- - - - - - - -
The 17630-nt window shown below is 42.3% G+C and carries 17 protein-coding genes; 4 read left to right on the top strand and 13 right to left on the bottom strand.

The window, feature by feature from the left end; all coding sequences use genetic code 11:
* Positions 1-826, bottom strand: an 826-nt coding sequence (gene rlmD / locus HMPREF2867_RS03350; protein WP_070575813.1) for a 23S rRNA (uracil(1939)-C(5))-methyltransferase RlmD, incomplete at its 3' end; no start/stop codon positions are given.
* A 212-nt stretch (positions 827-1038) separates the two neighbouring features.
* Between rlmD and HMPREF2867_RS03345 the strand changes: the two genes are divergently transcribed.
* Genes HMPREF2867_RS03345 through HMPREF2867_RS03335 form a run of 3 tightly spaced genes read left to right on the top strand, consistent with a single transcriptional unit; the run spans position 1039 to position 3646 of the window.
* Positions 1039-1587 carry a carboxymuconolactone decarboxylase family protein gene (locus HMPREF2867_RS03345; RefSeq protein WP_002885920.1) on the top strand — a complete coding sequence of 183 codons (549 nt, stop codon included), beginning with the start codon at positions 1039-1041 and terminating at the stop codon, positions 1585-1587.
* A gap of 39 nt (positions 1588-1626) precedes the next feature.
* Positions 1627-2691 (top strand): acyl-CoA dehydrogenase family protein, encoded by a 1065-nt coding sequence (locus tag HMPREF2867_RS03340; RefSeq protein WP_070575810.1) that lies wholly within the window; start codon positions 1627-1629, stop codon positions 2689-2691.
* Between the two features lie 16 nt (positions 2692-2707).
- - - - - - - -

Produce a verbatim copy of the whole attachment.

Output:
The 17630-nt window shown below is 42.3% G+C and carries 17 protein-coding genes; 4 read left to right on the top strand and 13 right to left on the bottom strand.

The window, feature by feature from the left end; all coding sequences use genetic code 11:
* Positions 1-826, bottom strand: an 826-nt coding sequence (gene rlmD / locus HMPREF2867_RS03350; protein WP_070575813.1) for a 23S rRNA (uracil(1939)-C(5))-methyltransferase RlmD, incomplete at its 3' end; no start/stop codon positions are given.
* A 212-nt stretch (positions 827-1038) separates the two neighbouring features.
* Between rlmD and HMPREF2867_RS03345 the strand changes: the two genes are divergently transcribed.
* Genes HMPREF2867_RS03345 through HMPREF2867_RS03335 form a run of 3 tightly spaced genes read left to right on the top strand, consistent with a single transcriptional unit; the run spans position 1039 to position 3646 of the window.
* Positions 1039-1587 carry a carboxymuconolactone decarboxylase family protein gene (locus HMPREF2867_RS03345; RefSeq protein WP_002885920.1) on the top strand — a complete coding sequence of 183 codons (549 nt, stop codon included), beginning with the start codon at positions 1039-1041 and terminating at the stop codon, positions 1585-1587.
* A gap of 39 nt (positions 1588-1626) precedes the next feature.
* Positions 1627-2691 (top strand): acyl-CoA dehydrogenase family protein, encoded by a 1065-nt coding sequence (locus tag HMPREF2867_RS03340; RefSeq protein WP_070575810.1) that lies wholly within the window; start codon positions 1627-1629, stop codon positions 2689-2691.
* Between the two features lie 16 nt (positions 2692-2707).